MEET THE MIT BILINGUALS
An aspiring human rights lawyer, wielding tools from mathematics and philosophy
Ana Reyes Sanchez '22 has long been drawn to ethics, decision-making, and rationality.
Ana Reyes Sanchez '22; photo by Gretchen Ertl
“I enjoy the branch of philosophy that looks at decisions and rationality," Sanchez says, "and that tends to involve a lot of math!” She says philosophy has also given her tools to develop plans for action in the world. Looking forward, she envisions law school and work on human rights issues.
Excerpt from MIT News
Ana Reyes Sanchez '22 and her family sat in the living room, watching a movie together, just like any other night. Although she can’t recall which movie it was, she remembers seeing a shot of MIT’s Great Dome surrounded by students, and declaring, “I’m gonna go there!” Her parents smiled, thinking little of what that their 7-year-old daughter had just said. Little did they know, this childhood dream would become a reality for their child.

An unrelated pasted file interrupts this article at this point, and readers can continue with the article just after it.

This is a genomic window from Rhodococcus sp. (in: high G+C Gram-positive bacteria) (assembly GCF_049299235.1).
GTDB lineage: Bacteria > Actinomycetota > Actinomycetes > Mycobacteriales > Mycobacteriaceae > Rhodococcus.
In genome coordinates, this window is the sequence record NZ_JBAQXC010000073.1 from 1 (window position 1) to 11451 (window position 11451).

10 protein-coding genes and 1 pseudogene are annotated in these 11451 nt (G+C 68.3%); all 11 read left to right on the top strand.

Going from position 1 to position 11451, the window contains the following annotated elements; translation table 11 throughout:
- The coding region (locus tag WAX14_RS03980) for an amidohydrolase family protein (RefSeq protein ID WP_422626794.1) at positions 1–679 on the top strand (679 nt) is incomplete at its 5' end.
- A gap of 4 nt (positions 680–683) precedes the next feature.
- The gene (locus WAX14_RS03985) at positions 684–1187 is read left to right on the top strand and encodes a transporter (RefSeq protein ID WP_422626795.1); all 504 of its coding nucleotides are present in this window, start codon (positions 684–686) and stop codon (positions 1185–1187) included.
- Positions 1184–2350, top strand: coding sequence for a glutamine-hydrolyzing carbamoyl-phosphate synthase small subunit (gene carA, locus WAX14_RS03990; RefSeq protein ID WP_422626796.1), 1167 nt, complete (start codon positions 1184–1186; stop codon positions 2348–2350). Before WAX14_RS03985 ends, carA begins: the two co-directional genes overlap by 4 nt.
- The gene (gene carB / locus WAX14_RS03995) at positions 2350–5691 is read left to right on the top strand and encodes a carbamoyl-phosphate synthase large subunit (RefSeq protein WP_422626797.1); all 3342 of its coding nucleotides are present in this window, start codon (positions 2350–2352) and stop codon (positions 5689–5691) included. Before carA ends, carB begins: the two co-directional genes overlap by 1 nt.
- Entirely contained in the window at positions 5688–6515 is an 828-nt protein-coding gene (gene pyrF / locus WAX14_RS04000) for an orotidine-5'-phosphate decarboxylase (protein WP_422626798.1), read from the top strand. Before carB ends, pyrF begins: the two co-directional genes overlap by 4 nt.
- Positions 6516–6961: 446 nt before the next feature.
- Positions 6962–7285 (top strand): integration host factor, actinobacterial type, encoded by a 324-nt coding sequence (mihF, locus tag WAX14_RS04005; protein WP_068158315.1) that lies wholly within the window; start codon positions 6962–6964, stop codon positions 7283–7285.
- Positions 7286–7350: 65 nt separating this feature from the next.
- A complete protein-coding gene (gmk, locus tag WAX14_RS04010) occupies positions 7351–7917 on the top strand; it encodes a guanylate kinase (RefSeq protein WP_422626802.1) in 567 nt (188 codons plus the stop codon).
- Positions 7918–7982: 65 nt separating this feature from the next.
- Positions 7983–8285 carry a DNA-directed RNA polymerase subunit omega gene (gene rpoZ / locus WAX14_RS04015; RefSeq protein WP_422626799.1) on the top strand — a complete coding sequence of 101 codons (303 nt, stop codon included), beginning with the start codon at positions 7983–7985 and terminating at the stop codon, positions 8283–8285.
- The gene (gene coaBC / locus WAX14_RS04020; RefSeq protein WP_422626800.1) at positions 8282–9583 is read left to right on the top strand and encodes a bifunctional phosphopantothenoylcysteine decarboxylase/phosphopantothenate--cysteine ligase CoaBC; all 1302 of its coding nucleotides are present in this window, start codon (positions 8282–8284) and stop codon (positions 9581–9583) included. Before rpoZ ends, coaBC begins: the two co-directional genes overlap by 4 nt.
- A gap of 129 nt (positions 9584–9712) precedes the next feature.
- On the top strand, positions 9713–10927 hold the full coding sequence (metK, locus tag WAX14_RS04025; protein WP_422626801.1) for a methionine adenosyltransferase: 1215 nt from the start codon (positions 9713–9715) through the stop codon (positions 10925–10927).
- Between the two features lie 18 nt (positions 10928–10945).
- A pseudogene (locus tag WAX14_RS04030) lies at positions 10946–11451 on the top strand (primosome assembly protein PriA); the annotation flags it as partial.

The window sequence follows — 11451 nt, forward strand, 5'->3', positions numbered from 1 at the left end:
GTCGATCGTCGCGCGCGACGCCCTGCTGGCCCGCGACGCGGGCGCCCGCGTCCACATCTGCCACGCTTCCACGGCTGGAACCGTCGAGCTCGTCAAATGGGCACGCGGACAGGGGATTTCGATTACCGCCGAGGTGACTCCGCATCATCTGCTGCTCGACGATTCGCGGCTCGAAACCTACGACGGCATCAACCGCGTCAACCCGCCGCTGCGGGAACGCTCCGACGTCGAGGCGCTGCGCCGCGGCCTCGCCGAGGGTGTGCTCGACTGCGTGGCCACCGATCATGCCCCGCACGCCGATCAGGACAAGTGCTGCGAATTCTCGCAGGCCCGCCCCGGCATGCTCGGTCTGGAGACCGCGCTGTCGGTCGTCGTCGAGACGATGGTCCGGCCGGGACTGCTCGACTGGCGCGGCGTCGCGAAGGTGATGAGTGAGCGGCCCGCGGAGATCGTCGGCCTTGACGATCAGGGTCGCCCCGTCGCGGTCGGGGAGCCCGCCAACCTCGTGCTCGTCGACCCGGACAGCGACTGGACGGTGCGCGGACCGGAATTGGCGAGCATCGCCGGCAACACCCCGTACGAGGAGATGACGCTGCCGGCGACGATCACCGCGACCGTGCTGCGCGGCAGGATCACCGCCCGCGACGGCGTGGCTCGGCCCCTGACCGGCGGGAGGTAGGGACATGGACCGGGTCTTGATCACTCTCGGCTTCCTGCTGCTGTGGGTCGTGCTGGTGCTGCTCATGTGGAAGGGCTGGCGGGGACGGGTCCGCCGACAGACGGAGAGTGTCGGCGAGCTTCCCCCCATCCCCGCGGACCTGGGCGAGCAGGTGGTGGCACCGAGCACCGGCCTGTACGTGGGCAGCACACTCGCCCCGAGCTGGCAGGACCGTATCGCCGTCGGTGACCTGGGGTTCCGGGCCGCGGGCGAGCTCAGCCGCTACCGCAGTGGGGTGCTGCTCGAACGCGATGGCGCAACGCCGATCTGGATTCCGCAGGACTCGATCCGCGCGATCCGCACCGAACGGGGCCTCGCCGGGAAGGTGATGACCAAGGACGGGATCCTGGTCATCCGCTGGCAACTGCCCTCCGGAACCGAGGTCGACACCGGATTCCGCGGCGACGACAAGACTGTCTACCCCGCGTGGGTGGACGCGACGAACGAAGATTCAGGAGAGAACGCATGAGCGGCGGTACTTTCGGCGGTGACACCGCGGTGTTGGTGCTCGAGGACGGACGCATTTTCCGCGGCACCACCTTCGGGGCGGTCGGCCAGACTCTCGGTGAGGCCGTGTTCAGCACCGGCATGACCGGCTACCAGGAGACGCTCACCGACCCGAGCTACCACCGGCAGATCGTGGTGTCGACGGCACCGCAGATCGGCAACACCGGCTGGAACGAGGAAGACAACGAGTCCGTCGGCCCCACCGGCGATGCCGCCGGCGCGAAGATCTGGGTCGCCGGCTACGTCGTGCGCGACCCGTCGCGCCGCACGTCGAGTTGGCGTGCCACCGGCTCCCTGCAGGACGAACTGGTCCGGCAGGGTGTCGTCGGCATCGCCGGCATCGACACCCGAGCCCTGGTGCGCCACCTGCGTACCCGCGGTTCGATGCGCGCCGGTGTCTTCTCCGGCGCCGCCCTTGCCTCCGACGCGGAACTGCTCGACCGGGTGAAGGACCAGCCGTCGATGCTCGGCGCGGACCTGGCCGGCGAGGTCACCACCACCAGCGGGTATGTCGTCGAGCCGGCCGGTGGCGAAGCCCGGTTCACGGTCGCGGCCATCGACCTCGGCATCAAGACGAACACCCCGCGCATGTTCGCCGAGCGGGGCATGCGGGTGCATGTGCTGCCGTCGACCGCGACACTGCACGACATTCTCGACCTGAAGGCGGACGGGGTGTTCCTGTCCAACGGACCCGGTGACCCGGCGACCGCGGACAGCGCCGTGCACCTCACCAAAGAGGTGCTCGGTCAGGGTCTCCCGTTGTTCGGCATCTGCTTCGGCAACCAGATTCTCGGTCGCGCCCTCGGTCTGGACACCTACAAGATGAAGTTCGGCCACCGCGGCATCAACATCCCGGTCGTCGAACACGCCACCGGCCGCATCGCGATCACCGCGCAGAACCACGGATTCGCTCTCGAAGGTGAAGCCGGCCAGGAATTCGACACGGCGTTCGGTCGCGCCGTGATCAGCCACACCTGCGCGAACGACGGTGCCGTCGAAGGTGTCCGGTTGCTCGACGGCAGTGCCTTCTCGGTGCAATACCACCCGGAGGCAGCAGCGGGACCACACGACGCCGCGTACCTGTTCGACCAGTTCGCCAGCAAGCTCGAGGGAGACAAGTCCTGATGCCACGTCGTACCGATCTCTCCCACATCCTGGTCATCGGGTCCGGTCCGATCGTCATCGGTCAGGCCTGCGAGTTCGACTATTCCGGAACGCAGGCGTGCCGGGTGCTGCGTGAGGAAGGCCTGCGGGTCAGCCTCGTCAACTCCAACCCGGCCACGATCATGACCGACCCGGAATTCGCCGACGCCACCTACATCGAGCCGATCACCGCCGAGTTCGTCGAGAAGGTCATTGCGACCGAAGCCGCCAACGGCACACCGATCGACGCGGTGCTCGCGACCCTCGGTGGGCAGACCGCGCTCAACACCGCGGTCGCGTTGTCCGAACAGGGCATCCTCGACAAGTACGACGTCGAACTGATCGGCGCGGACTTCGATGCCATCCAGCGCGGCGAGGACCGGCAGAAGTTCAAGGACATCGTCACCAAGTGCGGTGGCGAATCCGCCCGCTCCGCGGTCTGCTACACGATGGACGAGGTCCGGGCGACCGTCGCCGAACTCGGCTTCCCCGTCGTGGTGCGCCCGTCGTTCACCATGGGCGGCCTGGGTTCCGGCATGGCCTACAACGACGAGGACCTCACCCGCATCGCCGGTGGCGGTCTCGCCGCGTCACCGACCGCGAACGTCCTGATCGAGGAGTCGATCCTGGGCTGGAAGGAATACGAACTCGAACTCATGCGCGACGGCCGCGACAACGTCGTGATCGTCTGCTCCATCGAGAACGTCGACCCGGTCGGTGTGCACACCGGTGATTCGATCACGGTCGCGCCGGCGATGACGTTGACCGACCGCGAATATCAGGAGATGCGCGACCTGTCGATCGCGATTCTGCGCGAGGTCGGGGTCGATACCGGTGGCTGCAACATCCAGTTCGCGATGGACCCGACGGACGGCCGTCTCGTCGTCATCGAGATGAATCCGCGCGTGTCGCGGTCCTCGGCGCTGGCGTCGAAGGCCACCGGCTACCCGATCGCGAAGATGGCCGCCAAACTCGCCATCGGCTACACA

Born in Mexico City, Reyes Sanchez moved to Minnesota when she was 5 years old. Although she didn’t speak much English at the time, she and her sister were able to adjust because of the many international programs offered through the Mayo Clinic, where her father worked. After living there for about five years, her family moved to Arizona for six more years, then eventually landed in San Diego.
Because she moved around so much, Reyes Sanchez learned to appreciate consistency, which is how she fell in love with math. She appreciated the universality of the subject; it was a form of stability in her constantly mobile world.
Reyes Sanchez thought she would mainly study math at MIT, and was delighted to discover MIT's outstanding philosophy department. An initial decision to take a few philosophy classes led to a concentration, then a minor; ultimately she declared a double major in philosophy and mathematics.